Between Two Millstones vol 1 (Solzhenitsyn)

Solzhenitsyn, Aleksandr. Between Two Millstones Book 1: Sketches of Exile, 1974-1978. Notre Dame, IN: Notre Dame Press, 2018.

This is a great book, but it is not a happy book.  The eponymous millstones are the KGB/Soviet Dragon and Western liberalism. Let us not miss that point. It is easy to focus on Solzhenitsyn’s anti-communist narrative that we miss the other enemy, decadent liberalism.

He begins with an appreciation for German Culture. As hinted at in other works (August 1914 and In The First Circle) Solzhenitsyn admired high German culture.  Take Hitler away and Germany could have been a noble leader of Europe. He notes: “But I did like Germany…Not for a moment did I connect Hitler with traditional Germany” (Solzhenitsyn 5, 6).

Although it goes without saying that the KGB (and Communism in general) is pure evil, Solzhenitsyn should be credited as one of the first heroes to demonstrate also how wicked and treacherous Western media is, even saying, “You are worse than the KGB!” Of course, the media isn’t worse in the sense that the media, perhaps with a bit of wistful longing, cannot put patriots in jail. Like the KGB, however, the media can erode the moral foundations of a society.

Solzhenitsyn explains the purpose of all his writing: to show the different Russias.  At the time of his writing the book, there was the rich cultural Russia of the emigres and then there were the Communists.  He laments the path that Russia did not take (92).  We see something similar today in Putin’s Russia.  For many years Russia was right to resist Soros and the globalists. Putin, though, descended into paranoia and forced Russia into an anticlimactic, if not doomed invasion of Ukraine.

Before he left for America, Solzhenitsyn took an idyllic tour of rural France. It “struck me as gentle, tender, and natural. If I were to live in Europe there would not have been a better country for me: not because of the formidable cathedrals of Reims, Chartres, Soissons, or the palaces of Versailles and Fontainebleau, but because of the placid flow of life in the forgotten little towns, the soft and noble contours of the fields, the woodlands overgrown with mistletoe, the long gray garden walls, and the simple French manner of using earth-gray stone in buildings (100-101). This is the moral vision that conservatives have always wanted, if not always articulated.

Solzhenitsyn’s sojourn in Switzerland allowed him to see the decentralized nature of the Swiss cantons.  This might be the most virtuous style of republicanism there is.  As he notes, alluding to a speech by the community leader, “Our community never gave itself over to the folly of total freedom…There cannot be a functioning state without a dash of aristocratic and even monarchic elements” (109).

Aside from dodging the KGB assassination teams, Solzhenitsyn spent most of his time responding to lies by the Western media. Complicating this, he had a rather incompetent lawyer, a Swiss man, who seemed as baffled by the Western legal system as Solzhenitsyn was.

Aside from the KGB and the media, his other opponents included Pope Pius VI and Henry Kissinger (187).  His message to America was simply this: “stop aiding the oppressors” (189).  He wasn’t asking the US to go to war with Russia, nor stop its supplies to Russia. That last sentence might confuse some readers. The USSR wouldn’t have continued existing for much of its history if it weren’t for American shipments of food and materiel to it.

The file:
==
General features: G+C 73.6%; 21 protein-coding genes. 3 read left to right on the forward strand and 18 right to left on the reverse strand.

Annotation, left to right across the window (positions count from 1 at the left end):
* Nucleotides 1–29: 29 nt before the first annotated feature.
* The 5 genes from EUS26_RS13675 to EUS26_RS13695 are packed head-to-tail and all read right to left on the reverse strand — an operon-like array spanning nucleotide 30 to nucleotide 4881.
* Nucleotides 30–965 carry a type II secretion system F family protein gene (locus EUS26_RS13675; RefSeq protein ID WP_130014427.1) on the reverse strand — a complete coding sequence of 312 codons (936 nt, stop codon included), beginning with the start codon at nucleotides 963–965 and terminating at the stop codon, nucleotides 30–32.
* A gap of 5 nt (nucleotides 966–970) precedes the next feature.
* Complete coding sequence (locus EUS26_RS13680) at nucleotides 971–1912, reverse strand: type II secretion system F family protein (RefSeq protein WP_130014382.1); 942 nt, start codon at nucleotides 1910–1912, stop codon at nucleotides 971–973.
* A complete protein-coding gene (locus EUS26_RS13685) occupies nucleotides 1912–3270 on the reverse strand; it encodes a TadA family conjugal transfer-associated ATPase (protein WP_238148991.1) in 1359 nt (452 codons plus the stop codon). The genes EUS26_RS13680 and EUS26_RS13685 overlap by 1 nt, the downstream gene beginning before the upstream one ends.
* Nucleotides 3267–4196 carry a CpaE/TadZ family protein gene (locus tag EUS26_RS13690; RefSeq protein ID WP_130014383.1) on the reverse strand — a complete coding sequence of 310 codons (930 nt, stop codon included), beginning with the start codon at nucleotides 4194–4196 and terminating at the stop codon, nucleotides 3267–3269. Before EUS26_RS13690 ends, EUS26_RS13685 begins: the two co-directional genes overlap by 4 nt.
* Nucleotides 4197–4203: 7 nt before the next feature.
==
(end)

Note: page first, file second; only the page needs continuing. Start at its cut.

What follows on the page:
He has a touching section on meeting Prince Franz Joseph II of Liechtenstein.  Prince Franz had refused to deliver Russian soldiers to Stalin, who would have had them murdered.  Britain and America, one must point out, did precisely that (194).

Concerning his later fiction, the book does explain the somewhat tortured side plots of the Red Wheel trilogy.  Solzhenitsyn’s own understanding developed during the writing.  He came to understand that the liberalizations didn’t achieve anything. The educated people who were “bitterly opposed to arbitrary rule, now turned cowardly and fell silent or lied” (226).

Even if the West didn’t have the Soviet terror, it was too weak to morally stop it in the long run.  Communism fell because of the contradictions inherent in the system (and because Reagan forced the USSR to spend money it did not have). The West was drowning itself in commerce and litigation.  They did not want to hear the words of a prophet: “When I called out ‘live not by lies’ in the Soviet Union, that was fair enough, but when I called out ‘live not by lies’ in the United States, I was told to take a hike” (287).

Solzhenitsyn also realized, however, that the America of the decadent academics and media was not the true America.  The true America was “one that was small-town and robust, the heartland, the America I envisioned as I was writing my speech, and to which my speech was addressed” (291). This is the America one finds in a Travis Tritt song.

A social and moral vision emerges from Solzhenitsyn’s memoirs.  The healthy society is one that eschews both Communist terror on one hand and decadent modernity on the other.  Few modern conservatives would disagree.  That analysis, though, might be too superficial. A life as a cog in the machine and always threatened by a ubiquitous legal system, is not much better.  It might be more comfortable (what with no Gulags and all), but it doesn’t allow any human flourishing.

Important points to note:

~Solzhenitsyn supported American involvement in Vietnam (99).

~He correctly noted that General Franco of Spain saved his country from Communist enslavement (206ff).


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